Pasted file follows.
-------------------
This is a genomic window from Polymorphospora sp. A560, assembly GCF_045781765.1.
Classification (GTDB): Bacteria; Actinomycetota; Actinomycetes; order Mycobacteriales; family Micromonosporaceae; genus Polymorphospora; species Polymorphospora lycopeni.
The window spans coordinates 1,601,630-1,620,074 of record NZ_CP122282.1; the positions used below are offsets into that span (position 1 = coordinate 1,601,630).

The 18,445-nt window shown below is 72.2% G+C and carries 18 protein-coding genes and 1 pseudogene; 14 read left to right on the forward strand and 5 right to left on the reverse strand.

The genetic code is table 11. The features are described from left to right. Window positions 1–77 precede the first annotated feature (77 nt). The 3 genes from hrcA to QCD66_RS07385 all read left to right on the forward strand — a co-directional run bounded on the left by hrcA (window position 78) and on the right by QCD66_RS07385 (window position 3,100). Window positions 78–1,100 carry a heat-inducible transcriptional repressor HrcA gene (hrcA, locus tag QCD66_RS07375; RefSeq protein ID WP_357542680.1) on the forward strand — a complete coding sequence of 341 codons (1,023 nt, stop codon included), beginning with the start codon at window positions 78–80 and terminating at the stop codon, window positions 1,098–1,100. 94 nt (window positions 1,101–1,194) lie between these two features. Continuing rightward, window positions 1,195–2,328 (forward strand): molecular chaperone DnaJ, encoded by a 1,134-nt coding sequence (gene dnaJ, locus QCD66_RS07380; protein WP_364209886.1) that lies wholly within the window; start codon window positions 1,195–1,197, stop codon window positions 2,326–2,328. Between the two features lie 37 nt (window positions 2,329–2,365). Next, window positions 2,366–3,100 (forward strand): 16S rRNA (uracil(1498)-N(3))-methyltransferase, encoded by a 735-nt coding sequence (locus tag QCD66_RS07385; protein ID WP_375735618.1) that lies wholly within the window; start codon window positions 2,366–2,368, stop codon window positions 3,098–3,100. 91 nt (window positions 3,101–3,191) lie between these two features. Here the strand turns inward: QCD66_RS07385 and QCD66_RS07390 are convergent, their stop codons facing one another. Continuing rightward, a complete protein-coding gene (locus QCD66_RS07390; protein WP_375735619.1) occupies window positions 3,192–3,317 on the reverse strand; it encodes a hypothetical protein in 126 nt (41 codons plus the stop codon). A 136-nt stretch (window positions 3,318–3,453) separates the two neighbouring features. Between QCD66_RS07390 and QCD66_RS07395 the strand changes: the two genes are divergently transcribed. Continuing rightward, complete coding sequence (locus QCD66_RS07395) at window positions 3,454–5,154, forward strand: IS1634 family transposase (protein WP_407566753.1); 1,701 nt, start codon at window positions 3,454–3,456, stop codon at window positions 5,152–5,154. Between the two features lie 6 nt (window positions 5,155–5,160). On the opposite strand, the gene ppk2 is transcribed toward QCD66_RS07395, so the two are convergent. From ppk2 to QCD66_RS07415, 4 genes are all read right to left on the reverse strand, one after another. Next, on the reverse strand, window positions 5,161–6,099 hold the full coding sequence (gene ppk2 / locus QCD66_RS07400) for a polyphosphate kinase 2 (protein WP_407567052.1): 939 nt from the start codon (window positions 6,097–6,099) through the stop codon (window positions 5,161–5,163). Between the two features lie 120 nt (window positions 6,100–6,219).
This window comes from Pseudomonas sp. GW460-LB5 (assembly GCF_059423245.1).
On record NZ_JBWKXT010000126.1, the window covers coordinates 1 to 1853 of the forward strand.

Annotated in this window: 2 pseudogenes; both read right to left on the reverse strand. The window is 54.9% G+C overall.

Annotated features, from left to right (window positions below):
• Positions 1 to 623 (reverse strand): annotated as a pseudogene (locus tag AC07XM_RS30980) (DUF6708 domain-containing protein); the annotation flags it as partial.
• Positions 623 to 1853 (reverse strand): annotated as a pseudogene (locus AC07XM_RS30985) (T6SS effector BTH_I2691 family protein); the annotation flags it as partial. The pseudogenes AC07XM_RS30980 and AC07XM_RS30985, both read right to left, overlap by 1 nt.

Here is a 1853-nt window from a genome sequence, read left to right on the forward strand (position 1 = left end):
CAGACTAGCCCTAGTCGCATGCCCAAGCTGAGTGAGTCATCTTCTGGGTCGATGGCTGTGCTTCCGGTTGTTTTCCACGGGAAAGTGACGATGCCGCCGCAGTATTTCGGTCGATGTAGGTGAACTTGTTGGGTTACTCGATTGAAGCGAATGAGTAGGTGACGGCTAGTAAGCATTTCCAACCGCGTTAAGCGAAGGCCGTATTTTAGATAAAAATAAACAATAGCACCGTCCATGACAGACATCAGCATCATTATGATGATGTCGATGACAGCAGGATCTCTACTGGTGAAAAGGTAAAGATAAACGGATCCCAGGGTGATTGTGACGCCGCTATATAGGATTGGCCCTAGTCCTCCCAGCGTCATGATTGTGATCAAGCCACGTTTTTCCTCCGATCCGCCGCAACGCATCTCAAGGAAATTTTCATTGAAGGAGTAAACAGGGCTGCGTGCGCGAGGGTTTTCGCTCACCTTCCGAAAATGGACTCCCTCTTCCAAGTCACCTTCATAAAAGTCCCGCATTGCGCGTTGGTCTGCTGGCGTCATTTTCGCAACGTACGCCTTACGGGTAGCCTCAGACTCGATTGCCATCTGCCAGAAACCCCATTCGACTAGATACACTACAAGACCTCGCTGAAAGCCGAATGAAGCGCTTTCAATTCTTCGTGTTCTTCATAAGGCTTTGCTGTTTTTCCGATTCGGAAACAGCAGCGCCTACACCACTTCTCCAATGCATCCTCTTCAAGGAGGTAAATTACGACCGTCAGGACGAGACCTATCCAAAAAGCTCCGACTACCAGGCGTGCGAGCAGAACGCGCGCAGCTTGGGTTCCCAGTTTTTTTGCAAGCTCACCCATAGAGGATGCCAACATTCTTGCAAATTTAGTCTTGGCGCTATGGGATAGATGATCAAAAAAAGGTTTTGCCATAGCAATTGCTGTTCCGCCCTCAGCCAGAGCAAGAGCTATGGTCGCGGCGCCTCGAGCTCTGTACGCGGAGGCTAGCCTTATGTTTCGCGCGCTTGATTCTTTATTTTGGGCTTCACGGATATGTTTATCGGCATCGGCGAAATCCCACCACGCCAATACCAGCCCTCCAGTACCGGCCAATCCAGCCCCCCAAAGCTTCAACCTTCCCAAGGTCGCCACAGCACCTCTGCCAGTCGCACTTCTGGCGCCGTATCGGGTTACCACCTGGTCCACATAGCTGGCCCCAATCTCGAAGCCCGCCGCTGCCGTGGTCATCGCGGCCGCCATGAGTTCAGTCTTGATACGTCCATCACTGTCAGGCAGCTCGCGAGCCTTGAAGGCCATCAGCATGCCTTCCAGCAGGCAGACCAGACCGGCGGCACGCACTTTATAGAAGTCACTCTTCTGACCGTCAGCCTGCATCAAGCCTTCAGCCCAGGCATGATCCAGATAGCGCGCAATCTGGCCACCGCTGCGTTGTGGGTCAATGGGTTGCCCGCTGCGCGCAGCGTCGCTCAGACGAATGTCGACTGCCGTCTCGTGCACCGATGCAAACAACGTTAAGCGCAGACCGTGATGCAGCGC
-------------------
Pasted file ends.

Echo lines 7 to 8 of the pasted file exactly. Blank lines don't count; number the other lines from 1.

On record NZ_JBWKXT010000126.1, the window covers coordinates 1 to 1853 of the forward strand.

Annotated in this window: 2 pseudogenes; both read right to left on the reverse strand. The window is 54.9% G+C overall.